THE BIG INTERVIEW: DAVID HOWMAN
The director general of WADA since 2003, New Zealander David Howman brought with him a strong reputation as a leading sports law barrister and expert in anti-doping legislation.
Never one to pull any punches in the fight against banned drugs, Howman insists: “Professional cycling has got a problem and they’ve got to deal with it.”
But he also says, thanks to the new biological passport, in 2008, professional cyclists have pulled back from the brink and now hold their future in their own hands.
CW: UCI president Pat McQuaid has said that he expects more sanctions in cycling, not less, because of the biological passport. A fair point?
DH: If Pat McQuaid says that he expects the number of sanctions to increase, that’ll be because he’s very worried about the state of his sport — that cyclists might still be doping — and that he sees this [biological passport] as a way of cleaning up his sport.
I would say that this [biological passport] was a very positive step because it’s another weapon we have in the arsenal to wipe the cheats out.
Some might say that professional cycling’s condition is so bad, that the biological passport is like doing experiments on a patient you know is going to die anyway. Do you agree?
DH: I don’t think cycling’s got a death wish. I think, as [former WADA president] Dick Pound said, they were looking down the chasm of death and now they’ve pulled back.
But if more cyclists are sanctioned because of the biological passport, then it’s going to look even worse...
DH: Well how can they avoid it? By not doping. If they get
adequate warning, they should not be doping now, and for the first six months of this year they should not be doping.
There’s your answer — cyclists hold their future in their own hands, and if you’re a sensible pro cyclist and you want the money you get from your sport, you don’t dope.
Cycling often plays the victim, saying they test more than any other sport and that’s why they get more scandals. How much truth do you think there is in that?
DH: They’ve got a problem and they’ve got to deal with it. We shouldn’t try to make any more of it, but anybody who reads the newspaper knows that cycling has that problem. It’s not been made up by WADA.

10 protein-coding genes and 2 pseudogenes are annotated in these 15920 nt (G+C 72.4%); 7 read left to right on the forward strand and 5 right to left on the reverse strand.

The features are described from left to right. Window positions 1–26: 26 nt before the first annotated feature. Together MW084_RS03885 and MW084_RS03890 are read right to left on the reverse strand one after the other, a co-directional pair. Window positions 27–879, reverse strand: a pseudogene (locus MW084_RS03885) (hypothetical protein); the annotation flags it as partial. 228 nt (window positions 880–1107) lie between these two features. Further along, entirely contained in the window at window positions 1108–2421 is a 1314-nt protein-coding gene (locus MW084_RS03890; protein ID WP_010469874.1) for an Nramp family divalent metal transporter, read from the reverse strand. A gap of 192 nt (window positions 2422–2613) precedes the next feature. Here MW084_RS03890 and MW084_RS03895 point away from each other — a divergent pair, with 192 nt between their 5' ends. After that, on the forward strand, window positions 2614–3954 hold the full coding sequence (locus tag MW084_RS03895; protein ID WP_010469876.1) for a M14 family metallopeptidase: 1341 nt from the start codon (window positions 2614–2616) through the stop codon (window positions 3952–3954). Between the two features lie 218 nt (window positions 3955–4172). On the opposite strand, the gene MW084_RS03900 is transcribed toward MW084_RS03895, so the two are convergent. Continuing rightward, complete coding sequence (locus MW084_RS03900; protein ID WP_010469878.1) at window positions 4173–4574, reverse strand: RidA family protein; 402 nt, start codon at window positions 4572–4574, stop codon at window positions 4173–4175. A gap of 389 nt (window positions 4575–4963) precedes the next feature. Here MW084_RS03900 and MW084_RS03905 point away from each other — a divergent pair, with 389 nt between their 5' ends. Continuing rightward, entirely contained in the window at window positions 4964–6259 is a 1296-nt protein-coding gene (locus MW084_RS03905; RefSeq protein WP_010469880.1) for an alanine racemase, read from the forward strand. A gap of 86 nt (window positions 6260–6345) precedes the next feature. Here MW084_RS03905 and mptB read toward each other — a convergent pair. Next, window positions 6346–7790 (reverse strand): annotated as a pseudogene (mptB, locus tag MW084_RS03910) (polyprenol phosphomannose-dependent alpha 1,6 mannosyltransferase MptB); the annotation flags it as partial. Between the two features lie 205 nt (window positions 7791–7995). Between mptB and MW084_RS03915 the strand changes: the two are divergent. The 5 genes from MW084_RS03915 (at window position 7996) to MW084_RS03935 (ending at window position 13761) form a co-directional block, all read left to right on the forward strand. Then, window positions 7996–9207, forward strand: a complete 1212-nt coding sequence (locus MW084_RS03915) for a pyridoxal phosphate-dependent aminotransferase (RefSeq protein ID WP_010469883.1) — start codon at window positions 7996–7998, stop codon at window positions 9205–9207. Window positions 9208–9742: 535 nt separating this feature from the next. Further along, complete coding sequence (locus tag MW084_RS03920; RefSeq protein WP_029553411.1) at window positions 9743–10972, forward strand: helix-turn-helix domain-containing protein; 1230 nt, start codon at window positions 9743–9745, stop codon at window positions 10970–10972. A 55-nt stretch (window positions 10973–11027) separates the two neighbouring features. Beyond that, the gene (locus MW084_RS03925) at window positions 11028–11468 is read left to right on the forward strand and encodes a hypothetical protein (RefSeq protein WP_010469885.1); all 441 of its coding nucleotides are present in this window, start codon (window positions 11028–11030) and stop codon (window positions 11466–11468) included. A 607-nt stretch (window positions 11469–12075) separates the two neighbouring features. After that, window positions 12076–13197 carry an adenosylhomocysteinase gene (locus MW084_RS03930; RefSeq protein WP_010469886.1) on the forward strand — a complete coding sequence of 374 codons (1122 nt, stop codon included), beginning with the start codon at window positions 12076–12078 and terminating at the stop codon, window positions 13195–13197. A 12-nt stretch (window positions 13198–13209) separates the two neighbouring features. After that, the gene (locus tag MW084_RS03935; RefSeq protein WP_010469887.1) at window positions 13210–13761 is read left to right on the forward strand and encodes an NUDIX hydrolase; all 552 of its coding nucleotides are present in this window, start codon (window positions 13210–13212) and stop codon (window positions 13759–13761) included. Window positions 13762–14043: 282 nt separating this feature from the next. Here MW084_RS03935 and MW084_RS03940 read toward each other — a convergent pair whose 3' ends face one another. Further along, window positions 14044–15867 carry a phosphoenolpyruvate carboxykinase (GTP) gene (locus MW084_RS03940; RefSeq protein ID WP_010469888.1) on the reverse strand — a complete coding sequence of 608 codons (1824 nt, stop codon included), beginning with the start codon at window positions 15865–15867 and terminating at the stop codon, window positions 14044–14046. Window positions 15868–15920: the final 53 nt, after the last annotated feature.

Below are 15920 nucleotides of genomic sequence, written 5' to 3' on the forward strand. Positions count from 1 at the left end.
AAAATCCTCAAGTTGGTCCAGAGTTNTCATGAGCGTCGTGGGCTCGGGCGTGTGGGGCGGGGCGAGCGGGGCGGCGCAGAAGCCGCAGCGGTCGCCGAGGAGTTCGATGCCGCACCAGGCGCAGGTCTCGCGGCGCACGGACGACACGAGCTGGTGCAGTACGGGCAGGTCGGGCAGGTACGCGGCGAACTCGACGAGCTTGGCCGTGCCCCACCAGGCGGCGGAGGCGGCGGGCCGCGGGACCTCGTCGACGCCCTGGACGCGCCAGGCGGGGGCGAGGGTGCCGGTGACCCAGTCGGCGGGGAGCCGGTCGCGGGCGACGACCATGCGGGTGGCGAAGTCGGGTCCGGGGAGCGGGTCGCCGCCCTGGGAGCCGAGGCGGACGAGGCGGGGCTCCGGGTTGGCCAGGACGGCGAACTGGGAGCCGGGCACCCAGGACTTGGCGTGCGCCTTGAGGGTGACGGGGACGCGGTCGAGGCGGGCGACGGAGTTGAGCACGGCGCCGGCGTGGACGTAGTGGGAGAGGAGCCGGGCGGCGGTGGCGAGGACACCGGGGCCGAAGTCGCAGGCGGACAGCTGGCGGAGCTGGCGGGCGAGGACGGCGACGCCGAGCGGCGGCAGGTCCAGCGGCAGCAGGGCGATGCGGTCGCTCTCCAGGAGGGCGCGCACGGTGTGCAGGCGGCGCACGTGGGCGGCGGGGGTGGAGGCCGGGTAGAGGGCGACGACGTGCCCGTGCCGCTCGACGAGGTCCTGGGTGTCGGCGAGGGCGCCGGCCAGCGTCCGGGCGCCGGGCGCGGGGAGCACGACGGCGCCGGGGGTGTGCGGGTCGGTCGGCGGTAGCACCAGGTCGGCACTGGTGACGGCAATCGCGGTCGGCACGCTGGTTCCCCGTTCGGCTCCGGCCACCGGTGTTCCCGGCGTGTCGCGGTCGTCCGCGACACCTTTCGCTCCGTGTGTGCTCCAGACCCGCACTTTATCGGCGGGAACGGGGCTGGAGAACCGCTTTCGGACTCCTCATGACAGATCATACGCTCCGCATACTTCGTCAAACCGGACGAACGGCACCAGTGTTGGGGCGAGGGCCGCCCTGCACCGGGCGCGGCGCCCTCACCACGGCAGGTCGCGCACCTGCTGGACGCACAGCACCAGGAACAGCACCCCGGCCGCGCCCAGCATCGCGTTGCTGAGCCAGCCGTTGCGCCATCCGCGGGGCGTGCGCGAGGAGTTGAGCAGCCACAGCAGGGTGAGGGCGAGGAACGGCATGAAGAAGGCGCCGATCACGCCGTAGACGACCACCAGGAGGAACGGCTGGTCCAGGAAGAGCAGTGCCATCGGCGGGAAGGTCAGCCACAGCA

To compare yourself with other sports, though, is a false argument because all sports have different issues that have to be dealt with in different ways.
Football conducts a huge number of tests, and they tell us they get very few positive results. Does that mean there’s not a problem in football? Maybe, or maybe not. I could go out into the street and do 100 tests, and get no positive results back because I haven’t thought my testing programme through. You have to make sure your tests count.
You say WADA is for athletes, but there wasn’t a single professional athlete present at your congress in November. Why not?
DH: It’s nothing to do with us. I think you’d find there were a lot of athletes who wanted to go but they were too busy training. In my experience, athletes don’t want to talk a lot and come to meetings wearing suits. It doesn’t mean they’re not interested, they just don’t want to be involved in a process which, to them, is boring.
There have been a lot of complaints from cyclists [such as by Tour runner-up
Cadel Evans] that an ‘A’ sample is reported in the media as a positive, then the case isn’t
confirmed by the ‘B’ sample. What action is WADA taking to stop these leaks happening?
DH: There are two questions there. Maybe five or six cases happen a year when ‘B’ tests don’t confirm an ‘A’, and not all of those cases are made public. They’re not leaks, rather the media is clever and gets the information, and I don’t blame the media for one second for doing its job properly.
Ninety per cent of the time, in any case, leaks come out through the athlete’s entourage, not from official bodies, because only the athlete has all the information in the first place.
An independent report slated the UCI for how it tackled the Michael Rasmussen issue. Was that criticism justified?
DH: We hope that with the further information the UCI now has, it will reconsider the Rasmussen case. Until it’s completed we can’t take it any further — but we reserve the right to do so.
How standard are WADA’s rules for all sports organisations?
DH: All international organisations have agreed to follow and implement the rules. What we do is test their compliance with those rules.
If we feel they are non-compliant, then the responsibility for being non-compliant rests with the IOC, who could say, for example, that that sport is not going to take part in the Olympic Games, not us.
The revised WADA Ethics Code — which is much tougher, for example, increasing
first-time offender bans up to a four-year period — was approved in November 2007, but won’t come into effect until 2009. Why?
DH: It gives sporting governments time to change and implement their rules. There are some who may argue that the changes should be brought in before Beijing, but the common sense approach would be January 1, 2009.
Top cyclists under fire for doping offences, like Tyler Hamilton, Floyd Landis and now Andrey Kashechkin, have all complained about the anti-doping procedures used against them. Is that just sour grapes or do they have a case?
DH: In all these cases the proof is in the pudding. Hamilton went to two lengthy hearings, with two separate defences, and it was determined he committed an offence. What do we hear from Hamilton now?
People can say what they like, but the end result comes from a tribunal with a fair process in place. What was the result? Mr Landis? Disciplined. Mr Hamilton? Disciplined.
It’s too early to say in the Kashechkin case. But, in any case, the way to analyse these cases is to ask yourself: ‘What happened in the end?’ And, therefore, how much attention should you pay to all the bleating that happened on the way through?